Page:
You may think that having only 15 minutes to play is not enough to make any real progress. Not true. If you were learning the Pentatonic Foundation Course for example and dedicated 15 minutes a day, after a month you will have practiced your saxophone for almost 8 hours. Working steadily in this manner will surely get you results. Your progress would also also be much faster than if you could only manage to practice for one 60 minute session every 4 days.
Those 15 minute sessions would undoubtedly grow longer and longer as you progressed. The better we get on the saxophone, the more fun it is to play.
5. Think Long Term
I remember reading a New York Times OpEd written by Pat Riley, the former coach of the Chicago Bulls with Michael Jordan, and later the New York Knicks. I forget the details of the article, but I remember a quote he used in it. “It’s not the destination that matters, but the journey.”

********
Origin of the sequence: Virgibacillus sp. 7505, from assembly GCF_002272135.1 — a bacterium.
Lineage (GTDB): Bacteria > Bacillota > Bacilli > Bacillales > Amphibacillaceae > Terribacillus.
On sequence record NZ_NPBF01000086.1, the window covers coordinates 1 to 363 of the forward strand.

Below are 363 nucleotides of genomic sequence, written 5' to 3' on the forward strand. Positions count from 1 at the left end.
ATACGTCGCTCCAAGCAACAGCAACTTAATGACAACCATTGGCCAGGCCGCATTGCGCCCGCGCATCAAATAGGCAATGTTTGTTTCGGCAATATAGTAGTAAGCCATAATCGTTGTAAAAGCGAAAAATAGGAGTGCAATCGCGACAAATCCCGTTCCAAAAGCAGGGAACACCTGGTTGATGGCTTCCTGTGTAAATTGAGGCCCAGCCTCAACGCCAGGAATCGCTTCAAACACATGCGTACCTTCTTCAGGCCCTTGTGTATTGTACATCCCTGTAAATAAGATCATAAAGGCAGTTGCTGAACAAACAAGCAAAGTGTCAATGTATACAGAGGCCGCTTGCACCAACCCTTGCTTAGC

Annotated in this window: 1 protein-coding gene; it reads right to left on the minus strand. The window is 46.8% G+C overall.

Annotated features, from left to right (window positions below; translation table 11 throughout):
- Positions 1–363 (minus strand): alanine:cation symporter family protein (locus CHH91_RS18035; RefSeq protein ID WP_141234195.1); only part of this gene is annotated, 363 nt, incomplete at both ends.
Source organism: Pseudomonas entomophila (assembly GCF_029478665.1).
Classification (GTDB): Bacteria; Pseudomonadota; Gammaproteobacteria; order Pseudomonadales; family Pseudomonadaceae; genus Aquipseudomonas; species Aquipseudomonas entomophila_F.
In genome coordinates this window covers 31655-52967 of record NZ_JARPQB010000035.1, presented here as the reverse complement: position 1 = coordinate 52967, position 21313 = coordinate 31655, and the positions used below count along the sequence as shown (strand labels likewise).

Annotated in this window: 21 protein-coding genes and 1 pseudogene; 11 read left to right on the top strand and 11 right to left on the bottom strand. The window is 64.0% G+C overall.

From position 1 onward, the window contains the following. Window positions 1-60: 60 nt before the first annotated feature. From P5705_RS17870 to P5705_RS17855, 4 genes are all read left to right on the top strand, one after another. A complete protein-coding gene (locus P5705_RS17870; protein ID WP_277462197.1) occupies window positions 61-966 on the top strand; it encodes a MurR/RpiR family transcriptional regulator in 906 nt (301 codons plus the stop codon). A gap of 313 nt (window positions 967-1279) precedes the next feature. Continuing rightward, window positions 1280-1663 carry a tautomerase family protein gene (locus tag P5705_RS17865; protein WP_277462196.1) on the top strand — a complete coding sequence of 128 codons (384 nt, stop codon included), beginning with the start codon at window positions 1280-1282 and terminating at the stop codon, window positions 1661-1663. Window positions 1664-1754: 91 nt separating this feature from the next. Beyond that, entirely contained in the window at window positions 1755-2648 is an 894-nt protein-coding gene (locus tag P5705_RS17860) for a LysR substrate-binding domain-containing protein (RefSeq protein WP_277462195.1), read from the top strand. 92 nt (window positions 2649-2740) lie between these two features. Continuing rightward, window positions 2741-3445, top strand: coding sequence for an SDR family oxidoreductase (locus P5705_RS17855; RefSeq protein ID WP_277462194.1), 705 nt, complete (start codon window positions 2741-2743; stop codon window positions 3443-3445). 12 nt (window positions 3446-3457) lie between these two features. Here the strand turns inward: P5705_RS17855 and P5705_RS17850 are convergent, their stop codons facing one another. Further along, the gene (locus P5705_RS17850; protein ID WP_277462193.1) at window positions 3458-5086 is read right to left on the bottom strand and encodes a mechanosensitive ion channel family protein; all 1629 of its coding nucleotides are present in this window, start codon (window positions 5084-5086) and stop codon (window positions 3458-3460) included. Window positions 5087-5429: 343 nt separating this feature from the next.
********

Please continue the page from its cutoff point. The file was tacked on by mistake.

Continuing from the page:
Saxophone playing or any other instrument, is a long term project. Whether you are just starting out, or have been playing for many years like me, there is no end to the learning process. I am not practicing every day with the goal of one day being good enough so that I don’t have to practice. Every time I learn something new, I move on to the next thing. There is an inexhaustible supply of things to practice and learn.
As with exercise, we practice to keep ourselves in shape, maintain our flexibility and endurance, and improve our abilities over time. Our results are much better if we practice/exercise a little each day over the course months and years, than if we only manage to go through short spurts of activity.
It’s like when you buy a gym membership, and go for the first week, and then stop. Maybe it’s just me that does that?
If you’ve gotten into learning the sax, or gotten back into playing, don’t let it become like my past cancelled gym memberships. Play everyday even if it’s only for a very short time.